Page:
Cancer cells resistant to drugs can and do emerge at random by natural selection in a population. But they may also have tricks that speed up mutation and boost the chances of resistant strains appearing. And they seem able to generate dormant, spore-like forms, as Dictyostelium discoideum does, that produce “time-bomb” relapses even after cancer traces have disappeared in scans and blood tests.
So what’s to be done? Ben-Jacob and colleagues say that if we can crack the code of how cancer cells communicate, we might be able to subvert it. These cells seem to exchange chemical signals, including short strands of the nucleic acid RNA which is known to control genes. They can even genetically modify and reprogramme healthy cells by dispatching segments of DNA. The researchers think that it might be possible to turn this crosstalk of tumour cells against them, inducing the cells to die or split apart spontaneously.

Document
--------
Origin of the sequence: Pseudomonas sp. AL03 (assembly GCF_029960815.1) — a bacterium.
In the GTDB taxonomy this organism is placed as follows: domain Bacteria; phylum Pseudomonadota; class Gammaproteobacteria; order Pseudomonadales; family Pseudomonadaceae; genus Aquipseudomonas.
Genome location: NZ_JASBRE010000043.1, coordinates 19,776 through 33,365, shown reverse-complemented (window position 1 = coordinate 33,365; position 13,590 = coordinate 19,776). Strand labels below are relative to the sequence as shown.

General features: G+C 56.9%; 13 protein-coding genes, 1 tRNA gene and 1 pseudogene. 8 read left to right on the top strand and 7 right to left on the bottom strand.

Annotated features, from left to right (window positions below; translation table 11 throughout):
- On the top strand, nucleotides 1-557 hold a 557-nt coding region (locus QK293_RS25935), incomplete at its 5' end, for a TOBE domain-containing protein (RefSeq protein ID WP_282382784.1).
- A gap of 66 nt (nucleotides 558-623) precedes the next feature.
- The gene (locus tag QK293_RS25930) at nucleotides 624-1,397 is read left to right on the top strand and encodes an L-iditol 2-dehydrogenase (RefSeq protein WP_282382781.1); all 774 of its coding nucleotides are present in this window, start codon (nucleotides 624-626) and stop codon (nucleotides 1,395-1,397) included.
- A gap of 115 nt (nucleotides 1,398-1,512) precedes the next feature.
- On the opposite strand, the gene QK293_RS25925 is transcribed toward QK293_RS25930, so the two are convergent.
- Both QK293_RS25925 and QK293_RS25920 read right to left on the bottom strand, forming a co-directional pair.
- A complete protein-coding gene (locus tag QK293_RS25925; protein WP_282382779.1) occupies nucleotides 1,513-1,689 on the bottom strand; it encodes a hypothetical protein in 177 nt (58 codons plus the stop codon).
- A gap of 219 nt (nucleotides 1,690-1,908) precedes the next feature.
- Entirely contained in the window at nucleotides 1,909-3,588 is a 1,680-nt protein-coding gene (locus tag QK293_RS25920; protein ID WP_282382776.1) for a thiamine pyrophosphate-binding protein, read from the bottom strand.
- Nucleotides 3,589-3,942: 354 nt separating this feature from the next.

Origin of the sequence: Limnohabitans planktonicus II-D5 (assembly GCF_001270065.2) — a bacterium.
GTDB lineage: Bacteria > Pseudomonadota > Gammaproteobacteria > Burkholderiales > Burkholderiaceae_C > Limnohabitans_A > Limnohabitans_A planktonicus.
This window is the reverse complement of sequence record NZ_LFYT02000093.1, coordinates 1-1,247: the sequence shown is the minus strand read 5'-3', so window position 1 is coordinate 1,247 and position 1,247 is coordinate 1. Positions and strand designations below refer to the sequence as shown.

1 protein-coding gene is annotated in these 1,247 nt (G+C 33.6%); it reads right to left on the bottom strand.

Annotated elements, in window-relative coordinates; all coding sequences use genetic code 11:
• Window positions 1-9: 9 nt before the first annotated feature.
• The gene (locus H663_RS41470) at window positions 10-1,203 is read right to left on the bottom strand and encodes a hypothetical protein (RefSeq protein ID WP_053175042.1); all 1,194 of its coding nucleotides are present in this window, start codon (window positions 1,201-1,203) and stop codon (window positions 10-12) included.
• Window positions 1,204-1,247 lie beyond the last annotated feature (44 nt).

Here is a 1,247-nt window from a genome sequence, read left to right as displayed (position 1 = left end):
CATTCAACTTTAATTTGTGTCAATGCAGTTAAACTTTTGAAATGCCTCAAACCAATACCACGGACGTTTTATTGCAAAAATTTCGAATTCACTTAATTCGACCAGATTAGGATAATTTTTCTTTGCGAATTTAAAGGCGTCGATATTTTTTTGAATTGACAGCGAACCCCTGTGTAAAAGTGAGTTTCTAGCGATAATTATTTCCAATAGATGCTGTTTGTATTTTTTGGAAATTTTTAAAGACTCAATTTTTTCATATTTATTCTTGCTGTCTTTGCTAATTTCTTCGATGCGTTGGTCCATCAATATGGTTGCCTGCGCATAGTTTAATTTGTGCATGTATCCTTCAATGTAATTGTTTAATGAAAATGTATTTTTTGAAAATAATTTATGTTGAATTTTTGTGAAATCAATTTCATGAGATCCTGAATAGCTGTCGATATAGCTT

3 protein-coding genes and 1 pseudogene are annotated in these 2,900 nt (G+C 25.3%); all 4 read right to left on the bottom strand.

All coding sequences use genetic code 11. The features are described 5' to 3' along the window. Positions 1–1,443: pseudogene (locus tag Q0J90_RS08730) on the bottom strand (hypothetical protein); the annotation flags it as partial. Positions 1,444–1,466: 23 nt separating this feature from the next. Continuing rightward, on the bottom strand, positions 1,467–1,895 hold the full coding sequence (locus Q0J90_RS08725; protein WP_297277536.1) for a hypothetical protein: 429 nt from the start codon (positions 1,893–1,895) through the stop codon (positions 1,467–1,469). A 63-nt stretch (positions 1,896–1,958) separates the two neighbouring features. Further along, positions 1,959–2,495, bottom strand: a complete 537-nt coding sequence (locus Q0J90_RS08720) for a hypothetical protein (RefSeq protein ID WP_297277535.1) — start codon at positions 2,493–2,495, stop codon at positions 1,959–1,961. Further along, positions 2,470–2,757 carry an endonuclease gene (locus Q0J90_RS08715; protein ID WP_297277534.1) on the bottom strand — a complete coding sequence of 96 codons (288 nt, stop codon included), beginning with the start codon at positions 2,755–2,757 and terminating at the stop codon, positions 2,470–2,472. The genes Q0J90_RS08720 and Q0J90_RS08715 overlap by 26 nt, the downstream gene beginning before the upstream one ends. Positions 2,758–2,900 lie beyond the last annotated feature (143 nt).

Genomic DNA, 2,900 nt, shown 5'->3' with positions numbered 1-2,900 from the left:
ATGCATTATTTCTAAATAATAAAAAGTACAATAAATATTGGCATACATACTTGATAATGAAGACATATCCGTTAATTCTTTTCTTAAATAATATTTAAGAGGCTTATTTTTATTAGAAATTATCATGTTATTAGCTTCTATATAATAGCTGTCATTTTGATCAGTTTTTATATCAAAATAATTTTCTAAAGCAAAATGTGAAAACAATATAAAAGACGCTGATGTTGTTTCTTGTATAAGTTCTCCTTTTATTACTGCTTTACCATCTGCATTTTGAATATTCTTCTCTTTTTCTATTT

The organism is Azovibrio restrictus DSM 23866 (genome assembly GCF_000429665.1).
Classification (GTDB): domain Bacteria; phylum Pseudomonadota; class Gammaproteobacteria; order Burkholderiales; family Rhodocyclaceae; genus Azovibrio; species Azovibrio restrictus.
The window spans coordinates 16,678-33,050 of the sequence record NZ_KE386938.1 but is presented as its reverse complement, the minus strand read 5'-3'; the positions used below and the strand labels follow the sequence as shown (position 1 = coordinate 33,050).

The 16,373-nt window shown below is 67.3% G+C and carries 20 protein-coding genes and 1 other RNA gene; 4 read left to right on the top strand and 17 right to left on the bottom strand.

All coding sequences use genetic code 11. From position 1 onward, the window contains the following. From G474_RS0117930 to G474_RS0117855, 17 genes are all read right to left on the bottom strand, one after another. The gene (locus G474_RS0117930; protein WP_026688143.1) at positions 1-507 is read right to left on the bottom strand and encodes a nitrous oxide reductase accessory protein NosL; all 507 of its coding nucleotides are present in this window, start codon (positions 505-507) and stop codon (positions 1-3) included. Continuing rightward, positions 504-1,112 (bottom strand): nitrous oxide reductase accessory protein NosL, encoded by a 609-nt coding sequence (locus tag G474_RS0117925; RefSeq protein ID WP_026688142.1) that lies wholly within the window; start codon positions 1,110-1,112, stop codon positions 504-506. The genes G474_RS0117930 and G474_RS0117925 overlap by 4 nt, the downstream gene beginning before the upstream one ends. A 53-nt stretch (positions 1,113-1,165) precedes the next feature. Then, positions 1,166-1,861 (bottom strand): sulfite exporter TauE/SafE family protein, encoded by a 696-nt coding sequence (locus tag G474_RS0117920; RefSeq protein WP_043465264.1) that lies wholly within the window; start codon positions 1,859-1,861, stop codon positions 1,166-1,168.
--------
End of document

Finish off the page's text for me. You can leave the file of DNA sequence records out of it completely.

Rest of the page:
Meanwhile, if we can figure out what triggers the “awakening” of dormant cancer cells, they might be tricked into revealing themselves at the wrong time, after the immune system has been boosted to destroy them in their vulnerable, newly aroused state. Ben-Jacob and colleagues suggest experiments that could probe how this switch from dormant to active cells comes about. Beyond this, perhaps we might commandeer harmless or even indigenous bacteria to act as spies and agent provocateurs, using their proven smartness to outwit and undermine that of cancer cells.
The “warfare” analogy in cancer treatment is widely overplayed and potentially misleading, but in this case it has some value. It is often said that the nature of war has changed over the past several decades: it’s no longer about armies, superior firepower, and battlefield strategy, but about grappling with a more diffuse foe – indeed one loosely organized into “cells” – by identifying and undermining channels of recruitment, communication and interaction. If it means anything to talk of a “war on cancer”, then perhaps here too we need to think about warfare in this new way.